August marked the 60th anniversary of Korean independence from Japan. Both halves of the country, North and South, celebrated. Remarkably, the two governments joined in displaying the same banner: a profile of the entire peninsula, undivided. That logo, in light blue against a white background, appeared on banners, posters and T-shirts in both parts of Korea.
One of the fathers of the Korean independence movement was Manhae, an important figure not only in poetry but also in religion, culture and politics. An American poet reads with a gasp that Manhae, a monk who profoundly influenced Buddhist thought and practice, was also a coauthor of the Korean Declaration of Independence. As Han Yong-un, he was also a founding modern poet. So here are significant accomplishments comparable to those of Thomas Jefferson, Walt Whitman and Ralph Waldo Emerson, all credited to someone born in 1879, the same year as the American businessman-poet Wallace Stevens.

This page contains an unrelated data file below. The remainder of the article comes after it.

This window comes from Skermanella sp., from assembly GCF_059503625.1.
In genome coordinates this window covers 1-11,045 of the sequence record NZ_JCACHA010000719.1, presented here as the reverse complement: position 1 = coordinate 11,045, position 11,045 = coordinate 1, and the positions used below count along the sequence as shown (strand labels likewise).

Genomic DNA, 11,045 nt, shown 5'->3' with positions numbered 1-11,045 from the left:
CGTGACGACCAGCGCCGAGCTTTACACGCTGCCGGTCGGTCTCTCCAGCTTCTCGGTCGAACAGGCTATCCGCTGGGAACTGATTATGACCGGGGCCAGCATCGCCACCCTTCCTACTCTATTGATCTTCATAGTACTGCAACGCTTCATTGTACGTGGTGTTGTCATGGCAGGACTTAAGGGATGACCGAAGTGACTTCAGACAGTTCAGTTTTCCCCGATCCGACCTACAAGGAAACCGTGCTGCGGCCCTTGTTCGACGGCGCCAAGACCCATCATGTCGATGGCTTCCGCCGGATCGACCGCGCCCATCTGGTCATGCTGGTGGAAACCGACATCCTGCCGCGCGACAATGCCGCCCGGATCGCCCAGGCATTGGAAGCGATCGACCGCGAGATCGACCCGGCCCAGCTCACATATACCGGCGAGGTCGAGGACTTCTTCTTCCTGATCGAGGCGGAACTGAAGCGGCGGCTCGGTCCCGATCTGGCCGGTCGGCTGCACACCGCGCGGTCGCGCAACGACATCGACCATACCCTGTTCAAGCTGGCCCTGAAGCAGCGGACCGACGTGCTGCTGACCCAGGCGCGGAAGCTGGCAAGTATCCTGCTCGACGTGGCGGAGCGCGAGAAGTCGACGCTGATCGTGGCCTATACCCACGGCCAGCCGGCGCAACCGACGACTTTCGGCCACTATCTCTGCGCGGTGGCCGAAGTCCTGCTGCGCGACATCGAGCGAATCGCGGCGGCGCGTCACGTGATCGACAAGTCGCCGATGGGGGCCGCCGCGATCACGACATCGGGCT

Manhae's poems are sometimes read allegorically; couched as love poems, they are traditionally interpreted as being about Korea as well. Here is "Cuckoo," from the volume of English translations recently published by Francisca Cho:
The cuckoo cries its heart out.
It cries and when it can cry no more,
It cries blood.
The bitterness of parting is not yours alone.
I cannot cry even though I want to.
I'm not a cuckoo, and that bitterness can't be helped either.
The heartless cuckoo:
I have nowhere to return, and yet it cries,
" Better turn back, better turn back."